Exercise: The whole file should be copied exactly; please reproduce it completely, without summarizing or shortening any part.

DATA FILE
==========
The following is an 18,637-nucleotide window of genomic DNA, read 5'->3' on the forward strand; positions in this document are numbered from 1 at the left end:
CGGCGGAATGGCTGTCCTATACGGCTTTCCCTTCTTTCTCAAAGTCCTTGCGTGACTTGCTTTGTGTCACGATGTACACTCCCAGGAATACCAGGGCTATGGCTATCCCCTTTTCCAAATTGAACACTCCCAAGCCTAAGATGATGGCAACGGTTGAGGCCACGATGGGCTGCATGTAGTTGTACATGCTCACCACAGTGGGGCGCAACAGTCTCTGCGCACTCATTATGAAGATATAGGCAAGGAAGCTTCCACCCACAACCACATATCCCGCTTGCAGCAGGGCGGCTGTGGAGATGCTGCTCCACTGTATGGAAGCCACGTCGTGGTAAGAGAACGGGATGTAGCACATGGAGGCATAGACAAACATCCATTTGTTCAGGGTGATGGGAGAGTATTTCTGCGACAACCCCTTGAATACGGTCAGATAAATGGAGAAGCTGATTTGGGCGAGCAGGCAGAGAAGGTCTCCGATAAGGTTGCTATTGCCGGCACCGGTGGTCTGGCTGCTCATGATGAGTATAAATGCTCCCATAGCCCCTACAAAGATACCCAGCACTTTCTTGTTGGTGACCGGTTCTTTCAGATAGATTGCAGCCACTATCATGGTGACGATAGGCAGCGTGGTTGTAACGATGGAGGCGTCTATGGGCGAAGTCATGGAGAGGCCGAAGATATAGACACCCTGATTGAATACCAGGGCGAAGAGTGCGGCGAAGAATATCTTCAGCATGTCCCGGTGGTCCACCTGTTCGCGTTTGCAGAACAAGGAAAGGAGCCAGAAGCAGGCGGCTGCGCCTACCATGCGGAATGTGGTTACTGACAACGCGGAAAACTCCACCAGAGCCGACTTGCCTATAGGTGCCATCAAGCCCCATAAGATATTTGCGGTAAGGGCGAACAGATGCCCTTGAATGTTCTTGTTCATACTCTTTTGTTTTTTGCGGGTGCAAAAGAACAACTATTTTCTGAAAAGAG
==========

The following is an 18,637-nucleotide window of genomic DNA, read 5'->3' on the forward strand; positions in this document are numbered from 1 at the left end:
CGGCGGAATGGCTGTCCTATACGGCTTTCCCTTCTTTCTCAAAGTCCTTGCGTGACTTGCTTTGTGTCACGATGTACACTCCCAGGAATACCAGGGCTATGGCTATCCCCTTTTCCAAATTGAACACTCCCAAGCCTAAGATGATGGCAACGGTTGAGGCCACGATGGGCTGCATGTAGTTGTACATGCTCACCACAGTGGGGCGCAACAGTCTCTGCGCACTCATTATGAAGATATAGGCAAGGAAGCTTCCACCCACAACCACATATCCCGCTTGCAGCAGGGCGGCTGTGGAGATGCTGCTCCACTGTATGGAAGCCACGTCGTGGTAAGAGAACGGGATGTAGCACATGGAGGCATAGACAAACATCCATTTGTTCAGGGTGATGGGAGAGTATTTCTGCGACAACCCCTTGAATACGGTCAGATAAATGGAGAAGCTGATTTGGGCGAGCAGGCAGAGAAGGTCTCCGATAAGGTTGCTATTGCCGGCACCGGTGGTCTGGCTGCTCATGATGAGTATAAATGCTCCCATAGCCCCTACAAAGATACCCAGCACTTTCTTGTTGGTGACCGGTTCTTTCAGATAGATTGCAGCCACTATCATGGTGACGATAGGCAGCGTGGTTGTAACGATGGAGGCGTCTATGGGCGAAGTCATGGAGAGGCCGAAGATATAGACACCCTGATTGAATACCAGGGCGAAGAGTGCGGCGAAGAATATCTTCAGCATGTCCCGGTGGTCCACCTGTTCGCGTTTGCAGAACAAGGAAAGGAGCCAGAAGCAGGCGGCTGCGCCTACCATGCGGAATGTGGTTACTGACAACGCGGAAAACTCCACCAGAGCCGACTTGCCTATAGGTGCCATCAAGCCCCATAAGATATTTGCGGTAAGGGCGAACAGATGCCCTTGAATGTTCTTGTTCATACTCTTTTGTTTTTTGCGGGTGCAAAAGAACAACTATTTTCTGAAAAGAG